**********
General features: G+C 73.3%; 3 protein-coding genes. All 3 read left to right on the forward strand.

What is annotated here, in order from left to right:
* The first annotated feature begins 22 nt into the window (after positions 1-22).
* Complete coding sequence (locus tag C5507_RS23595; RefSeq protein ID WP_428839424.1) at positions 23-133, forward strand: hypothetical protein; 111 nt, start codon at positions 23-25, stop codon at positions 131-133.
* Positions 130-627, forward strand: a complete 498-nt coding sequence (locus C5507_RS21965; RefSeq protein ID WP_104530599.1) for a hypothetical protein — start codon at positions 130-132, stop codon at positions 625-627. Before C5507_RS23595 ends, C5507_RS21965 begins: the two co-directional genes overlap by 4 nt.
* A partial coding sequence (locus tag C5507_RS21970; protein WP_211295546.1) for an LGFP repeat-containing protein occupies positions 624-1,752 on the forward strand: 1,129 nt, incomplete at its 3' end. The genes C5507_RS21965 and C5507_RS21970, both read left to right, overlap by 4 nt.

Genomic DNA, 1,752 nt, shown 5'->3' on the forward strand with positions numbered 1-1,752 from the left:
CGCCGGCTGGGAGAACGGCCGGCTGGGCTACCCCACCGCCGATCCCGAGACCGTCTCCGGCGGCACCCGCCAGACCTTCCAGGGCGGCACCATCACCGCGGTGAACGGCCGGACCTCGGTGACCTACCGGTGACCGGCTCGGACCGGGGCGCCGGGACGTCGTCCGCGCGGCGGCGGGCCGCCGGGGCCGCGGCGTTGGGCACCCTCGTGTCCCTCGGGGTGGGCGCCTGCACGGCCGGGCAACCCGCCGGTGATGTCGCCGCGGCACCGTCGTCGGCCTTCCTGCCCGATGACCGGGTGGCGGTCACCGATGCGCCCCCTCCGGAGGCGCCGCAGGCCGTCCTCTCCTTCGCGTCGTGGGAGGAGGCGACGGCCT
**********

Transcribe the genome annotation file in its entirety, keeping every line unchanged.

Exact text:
General features: G+C 73.3%; 3 protein-coding genes. All 3 read left to right on the forward strand.

What is annotated here, in order from left to right:
* The first annotated feature begins 22 nt into the window (after positions 1-22).
* Complete coding sequence (locus tag C5507_RS23595; RefSeq protein ID WP_428839424.1) at positions 23-133, forward strand: hypothetical protein; 111 nt, start codon at positions 23-25, stop codon at positions 131-133.
* Positions 130-627, forward strand: a complete 498-nt coding sequence (locus C5507_RS21965; RefSeq protein ID WP_104530599.1) for a hypothetical protein — start codon at positions 130-132, stop codon at positions 625-627. Before C5507_RS23595 ends, C5507_RS21965 begins: the two co-directional genes overlap by 4 nt.
* A partial coding sequence (locus tag C5507_RS21970; protein WP_211295546.1) for an LGFP repeat-containing protein occupies positions 624-1,752 on the forward strand: 1,129 nt, incomplete at its 3' end. The genes C5507_RS21965 and C5507_RS21970, both read left to right, overlap by 4 nt.

Genomic DNA, 1,752 nt, shown 5'->3' on the forward strand with positions numbered 1-1,752 from the left:
CGCCGGCTGGGAGAACGGCCGGCTGGGCTACCCCACCGCCGATCCCGAGACCGTCTCCGGCGGCACCCGCCAGACCTTCCAGGGCGGCACCATCACCGCGGTGAACGGCCGGACCTCGGTGACCTACCGGTGACCGGCTCGGACCGGGGCGCCGGGACGTCGTCCGCGCGGCGGCGGGCCGCCGGGGCCGCGGCGTTGGGCACCCTCGTGTCCCTCGGGGTGGGCGCCTGCACGGCCGGGCAACCCGCCGGTGATGTCGCCGCGGCACCGTCGTCGGCCTTCCTGCCCGATGACCGGGTGGCGGTCACCGATGCGCCCCCTCCGGAGGCGCCGCAGGCCGTCCTCTCCTTCGCGTCGTGGGAGGAGGCGACGGCCT